In English and most Western languages, the future lies ahead. In front of us. Forward. The past is behind us, and when we are running late, we say we have fallen behind. Yet this forward-backward orientation is neither obvious nor universal. Even in English, it seems we can’t agree on what it means to move a meeting back one day. Some people are certain that back means earlier. Others are equally certain that it means later. On Tuesday, Wednesday lies before us, though Tuesday is before Wednesday. Other cultures have different geometries. Aymara speakers, in the Andes, point forward (where they can see) when talking about the past and gesture behind their backs when talking about the future. In other languages, too, yesterday is the day ahead and tomorrow is the day behind.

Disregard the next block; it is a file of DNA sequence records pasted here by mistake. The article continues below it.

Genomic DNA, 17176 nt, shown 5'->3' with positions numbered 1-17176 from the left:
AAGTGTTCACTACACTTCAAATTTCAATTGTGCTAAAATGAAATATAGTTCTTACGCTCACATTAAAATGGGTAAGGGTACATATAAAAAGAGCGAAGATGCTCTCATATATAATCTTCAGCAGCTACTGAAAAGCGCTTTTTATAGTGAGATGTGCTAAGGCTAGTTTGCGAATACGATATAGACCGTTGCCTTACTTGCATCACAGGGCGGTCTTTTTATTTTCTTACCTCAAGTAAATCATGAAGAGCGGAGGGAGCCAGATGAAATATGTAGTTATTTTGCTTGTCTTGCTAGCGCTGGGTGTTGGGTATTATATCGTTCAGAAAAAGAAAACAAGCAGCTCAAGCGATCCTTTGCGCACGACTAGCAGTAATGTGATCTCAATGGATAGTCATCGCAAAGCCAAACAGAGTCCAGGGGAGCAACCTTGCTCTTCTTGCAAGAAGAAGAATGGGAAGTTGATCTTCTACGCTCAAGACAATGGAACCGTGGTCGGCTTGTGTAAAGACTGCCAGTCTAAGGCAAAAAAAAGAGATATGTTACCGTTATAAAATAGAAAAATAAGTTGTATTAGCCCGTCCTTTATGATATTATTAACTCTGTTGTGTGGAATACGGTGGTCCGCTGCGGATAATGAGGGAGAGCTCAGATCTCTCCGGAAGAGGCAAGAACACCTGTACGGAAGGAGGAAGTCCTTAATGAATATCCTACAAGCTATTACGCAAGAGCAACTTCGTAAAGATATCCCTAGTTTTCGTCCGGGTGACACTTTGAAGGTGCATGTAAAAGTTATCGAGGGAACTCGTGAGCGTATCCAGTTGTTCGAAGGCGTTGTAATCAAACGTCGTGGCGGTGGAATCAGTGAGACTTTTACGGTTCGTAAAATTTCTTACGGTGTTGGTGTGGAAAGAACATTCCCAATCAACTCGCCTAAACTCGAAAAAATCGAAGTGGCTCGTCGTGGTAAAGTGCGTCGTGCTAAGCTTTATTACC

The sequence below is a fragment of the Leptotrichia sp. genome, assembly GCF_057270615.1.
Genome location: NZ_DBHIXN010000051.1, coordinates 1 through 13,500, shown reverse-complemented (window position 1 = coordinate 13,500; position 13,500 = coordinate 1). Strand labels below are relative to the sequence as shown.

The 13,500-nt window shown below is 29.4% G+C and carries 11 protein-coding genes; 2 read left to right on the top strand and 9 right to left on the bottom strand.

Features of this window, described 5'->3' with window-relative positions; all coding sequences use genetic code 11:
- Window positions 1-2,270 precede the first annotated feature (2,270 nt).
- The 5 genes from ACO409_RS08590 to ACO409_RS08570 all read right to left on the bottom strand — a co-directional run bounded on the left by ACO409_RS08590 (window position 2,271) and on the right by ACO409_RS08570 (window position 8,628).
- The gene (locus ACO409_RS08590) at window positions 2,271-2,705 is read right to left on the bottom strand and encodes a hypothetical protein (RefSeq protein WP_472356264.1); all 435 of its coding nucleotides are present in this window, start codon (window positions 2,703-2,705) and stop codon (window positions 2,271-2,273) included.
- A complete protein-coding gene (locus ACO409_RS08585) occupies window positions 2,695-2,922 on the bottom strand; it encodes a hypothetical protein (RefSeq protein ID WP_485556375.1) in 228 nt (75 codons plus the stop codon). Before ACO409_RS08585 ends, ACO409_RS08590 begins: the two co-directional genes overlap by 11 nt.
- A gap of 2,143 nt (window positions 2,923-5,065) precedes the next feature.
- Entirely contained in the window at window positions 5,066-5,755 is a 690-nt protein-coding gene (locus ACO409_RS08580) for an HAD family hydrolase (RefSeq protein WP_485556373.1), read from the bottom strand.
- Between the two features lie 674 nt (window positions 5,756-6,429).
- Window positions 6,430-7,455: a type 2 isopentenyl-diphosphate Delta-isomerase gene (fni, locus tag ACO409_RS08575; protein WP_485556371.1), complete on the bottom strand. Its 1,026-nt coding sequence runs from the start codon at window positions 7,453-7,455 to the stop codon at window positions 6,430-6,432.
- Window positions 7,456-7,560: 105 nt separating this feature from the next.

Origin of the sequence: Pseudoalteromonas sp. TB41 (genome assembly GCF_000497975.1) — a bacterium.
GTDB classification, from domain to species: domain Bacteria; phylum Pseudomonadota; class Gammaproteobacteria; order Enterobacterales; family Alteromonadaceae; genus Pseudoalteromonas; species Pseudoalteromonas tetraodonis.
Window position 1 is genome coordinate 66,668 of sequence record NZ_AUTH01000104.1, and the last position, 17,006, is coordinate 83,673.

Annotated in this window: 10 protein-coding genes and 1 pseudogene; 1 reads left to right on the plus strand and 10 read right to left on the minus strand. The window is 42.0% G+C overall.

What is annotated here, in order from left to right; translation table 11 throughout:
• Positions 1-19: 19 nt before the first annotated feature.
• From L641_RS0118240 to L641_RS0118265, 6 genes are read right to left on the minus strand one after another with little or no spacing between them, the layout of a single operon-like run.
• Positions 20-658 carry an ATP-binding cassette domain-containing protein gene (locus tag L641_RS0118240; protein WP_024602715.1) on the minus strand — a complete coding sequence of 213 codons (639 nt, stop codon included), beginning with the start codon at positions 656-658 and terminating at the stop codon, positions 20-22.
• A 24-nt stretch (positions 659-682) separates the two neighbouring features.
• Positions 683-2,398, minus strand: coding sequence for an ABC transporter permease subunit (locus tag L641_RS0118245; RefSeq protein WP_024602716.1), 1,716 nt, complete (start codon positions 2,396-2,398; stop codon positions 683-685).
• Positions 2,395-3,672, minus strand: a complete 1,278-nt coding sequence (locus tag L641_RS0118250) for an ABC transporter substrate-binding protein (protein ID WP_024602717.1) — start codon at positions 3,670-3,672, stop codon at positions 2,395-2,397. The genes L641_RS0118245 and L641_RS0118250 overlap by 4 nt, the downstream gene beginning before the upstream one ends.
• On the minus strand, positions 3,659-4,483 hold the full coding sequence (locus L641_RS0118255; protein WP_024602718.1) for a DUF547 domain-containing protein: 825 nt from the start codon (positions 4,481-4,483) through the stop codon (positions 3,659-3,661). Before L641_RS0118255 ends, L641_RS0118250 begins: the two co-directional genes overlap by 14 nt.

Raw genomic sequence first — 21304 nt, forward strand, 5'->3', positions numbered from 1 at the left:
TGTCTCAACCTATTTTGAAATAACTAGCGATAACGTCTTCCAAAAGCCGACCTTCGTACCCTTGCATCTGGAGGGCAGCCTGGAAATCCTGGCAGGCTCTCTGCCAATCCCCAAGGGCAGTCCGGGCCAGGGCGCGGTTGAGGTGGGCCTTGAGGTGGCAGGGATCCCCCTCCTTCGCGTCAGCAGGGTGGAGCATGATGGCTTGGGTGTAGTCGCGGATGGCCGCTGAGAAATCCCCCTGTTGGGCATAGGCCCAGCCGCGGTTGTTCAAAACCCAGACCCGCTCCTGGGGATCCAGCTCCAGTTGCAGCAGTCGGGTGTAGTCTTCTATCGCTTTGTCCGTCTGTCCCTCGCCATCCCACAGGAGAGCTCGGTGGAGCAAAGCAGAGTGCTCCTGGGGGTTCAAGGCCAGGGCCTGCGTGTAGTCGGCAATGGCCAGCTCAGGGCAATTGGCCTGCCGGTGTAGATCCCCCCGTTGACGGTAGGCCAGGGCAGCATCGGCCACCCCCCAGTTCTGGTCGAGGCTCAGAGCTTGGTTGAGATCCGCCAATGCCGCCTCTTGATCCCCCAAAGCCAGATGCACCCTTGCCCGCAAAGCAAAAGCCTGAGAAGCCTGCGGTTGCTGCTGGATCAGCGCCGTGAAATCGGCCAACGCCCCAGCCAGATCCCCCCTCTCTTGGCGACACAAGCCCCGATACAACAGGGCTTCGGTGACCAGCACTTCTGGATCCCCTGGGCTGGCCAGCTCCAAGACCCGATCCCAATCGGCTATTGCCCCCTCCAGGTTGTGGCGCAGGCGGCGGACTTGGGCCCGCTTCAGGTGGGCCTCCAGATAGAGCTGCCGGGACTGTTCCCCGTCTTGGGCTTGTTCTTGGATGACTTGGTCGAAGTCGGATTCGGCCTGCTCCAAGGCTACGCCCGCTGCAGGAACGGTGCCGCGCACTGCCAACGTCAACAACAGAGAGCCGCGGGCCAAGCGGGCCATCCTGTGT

Boroditsky and others speak in terms of “ego-moving” versus “time-moving” metaphors. One person may feel the deadline approaching. Another may feel herself approaching the deadline. These may be the same person. You may swim onward, or the river may bear you.

– James Gleick, Time Travel: A History

Lakoff and Johnson’s Metaphors We Live By explores these temporal metaphors in some depth, as do many other authors. Walter Benjamin’s famous angel of history is borne backwards into the future, for example.

Beyond the cross-cultural comparison is the question of whether we can change our own internal sense, or even switch between these metaphors, depending on what’s helpful. How quickly can you change your fundamental sense of time, your place in it and orientation towards it, and the locus of control?